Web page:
Even judging by the few songs we managed to catch from their set, this was way better than anything Will and I managed to catch the night before. If I were to write that they were somewhat sloppy, I would only mean endearingly so. They sounded powerful, the songs were good, and they kept things interesting, not exactly sticking to script, but playing around with pedals at times and making weird sounds, though not to the point of indulgence.
I respected both of Titus Andronicus’ albums, but I wasn’t crazy about them. I definitely was not prepared to enjoy their set as much as I did. They brought the rock. Big time. And their songs’ ragged indie – yet strangely Appalachian-folk indebted – construction proved incredibly potent live. A big part of the audience knew the words to the songs and sang along as amazingly-bearded (“it speaks for itself”) frontman Patrick Stickles dragged them out of his (even more-so) ragged vocal chords. Chants like, “you’ll always be a loser/you’ll always be a looooseeerrrr,” (predictably) went over particularly well.
Titus Andronicus is the kind of rock band anyone would want to see. They play good songs really well and look like they’re having fun doing so. Well, except maybe Stickles, who looks like he’s onstage acting with a purpose greater than having a good time. Guitarist/Violinist Amy Klein, though, was especially cute, bouncing around with excitement the entire time.
When we came back at around 6:00 twee samplegazers High Places were sound-checking. They began their actual set around 6:30. It was just two of them onstage in the large outdoor venue, each with only a guitar and some samplers and beat pads hanging around. For what they could manage they were alright, but as far as live shows go, it was kind of boring.
Next on the bill was Fucked Up, then Liars. I’d seen Fucked Up in Toronto at the Opera House and they played a great set, but that was like a grenade compared to the atom bomb that was their Northside set. They didn’t so much take the stage as invade and annihilate the fuck out of it. The word I’m looking for here is the verb of ‘bombast’. It really was like someone put a bomb – something out of Die Hard – onstage and blew it up. Suddenly the mild mannered hipster crowd was losing its shit as Pink Eyes trolled his way through them, not only roaring the lyrics out to each and every up-close face, but he was charging like a bull, carrying people on his back, picking them on his shoulders, pinning them on the ground, posing for photos (taken all around him with a sea of cameras, iPhones and cellphones) and hugging everybody.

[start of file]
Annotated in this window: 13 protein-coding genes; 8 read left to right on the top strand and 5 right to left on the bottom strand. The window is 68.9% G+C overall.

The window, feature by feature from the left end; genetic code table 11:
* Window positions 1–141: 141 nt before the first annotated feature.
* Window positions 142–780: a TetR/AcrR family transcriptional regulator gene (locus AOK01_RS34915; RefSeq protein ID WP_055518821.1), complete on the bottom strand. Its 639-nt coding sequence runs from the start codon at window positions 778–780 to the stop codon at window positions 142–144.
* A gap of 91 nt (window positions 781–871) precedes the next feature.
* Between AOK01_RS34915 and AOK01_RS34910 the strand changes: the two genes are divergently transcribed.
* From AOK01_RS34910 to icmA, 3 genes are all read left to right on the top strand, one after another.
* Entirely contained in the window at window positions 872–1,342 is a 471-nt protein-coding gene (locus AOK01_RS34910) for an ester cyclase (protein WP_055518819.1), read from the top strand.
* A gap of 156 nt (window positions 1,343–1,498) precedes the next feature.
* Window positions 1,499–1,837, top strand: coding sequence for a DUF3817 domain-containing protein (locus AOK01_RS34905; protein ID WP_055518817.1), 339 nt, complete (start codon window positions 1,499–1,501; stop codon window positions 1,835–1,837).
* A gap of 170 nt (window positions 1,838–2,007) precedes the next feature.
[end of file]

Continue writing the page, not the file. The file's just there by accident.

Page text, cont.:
Despite being massive, hairy and sweaty, everybody in the crowd wanted to hug him and be hugged by him; to grab his hands, put their arm around his shoulder, let him know that they were loving this. There was one hot hipster chick who looked like all she needed was his consent to jump him there and then. It didn’t matter that this huge, bald, bearded, hairy guy was stomping around yelling in everyone’s face, it wasn’t fear that he illicited from the crowd, but overflowing love and worship. Many people don’t understand that at the heart of the best hardcore music (Fugazi, Black Flag), it isn’t punk nihilism you’ll find, but instead a great friendly, community ethos, the paradox of which is best illustrated by the violent moshpits at shows. Despite the fact that everyone is charging into eachother at full force, if someone falls down, five people rush to lift them back on their feet.
While Pink Eyes was doing his thing in the crowd, back onstage the band faithfully backed him with a blaring mass of sound. By the time they finished their closing song – the great “Son The Father” off The Chemistry Of Common Life – you felt like you’d just been bowled over completely. The Broken Social Scene show I saw two weeks ago was the greatest show I’ve ever seen in my life, but Fucked Up’s set definitely shook the foundation on which that conviction stands. Easily the best set I saw at Northside.
We hiked it back over to the Williamsburg Hall Of Music in order to catch synthy, not-so-chill-wave blog favorites DOM’s set. They sounded exactly like they do on their EP, Sun Bronzed Greek Godz, and by that I mean they sounded great. Their eponymous frontman’s vocals amazingly sounded just as cutesy live as on record, despite looking like a trailer park skateboarder. Interestingly, they had a little projector on a stand in the center of the stage and some kid in front, simply having a good time, started swaying it a bit, creating a blurring effect on the images. This wasn’t the kind of projector that might fall off – for all I know the stand itself may have been the projector because I couldn’t see anything on top of it and nothing fell off when he swayed it – but nonetheless, Dom (while singing) came over and held the stand in place, then with his hand or fingers motioned to the kid to stop. Understandably the kid was a littled bummed out about being reprimanded by an artist he clearly admired (he knew the words to the songs and was apparently having a great time if one were to judge by his dancing). Dom noticed this and (while still singing) gave the kid a little head scruffle as if to say, “it’s all good buddy.” The venue security interpreted the kid’s ill-advised but clearly innocent action a little differently and promptly hauled him out of the venue.
Really sad to say Memory Tapes following them was a big letdown. I loved Seek Magic – an album that in the chillwave revival to come 20 years from now will be touted as a classic – but the band was simply Dayve Hawk singing and player guitar with a drummer onstage, with most of the music (pretty much all the amazing sounds anyone actually cares about) prerecorded. Considering those onstage weren’t even making most of the music the audience was listening to, it didn’t help that Hawk‘s vocals didn’t quite make the grade without the reverby production which places them lower in the mix.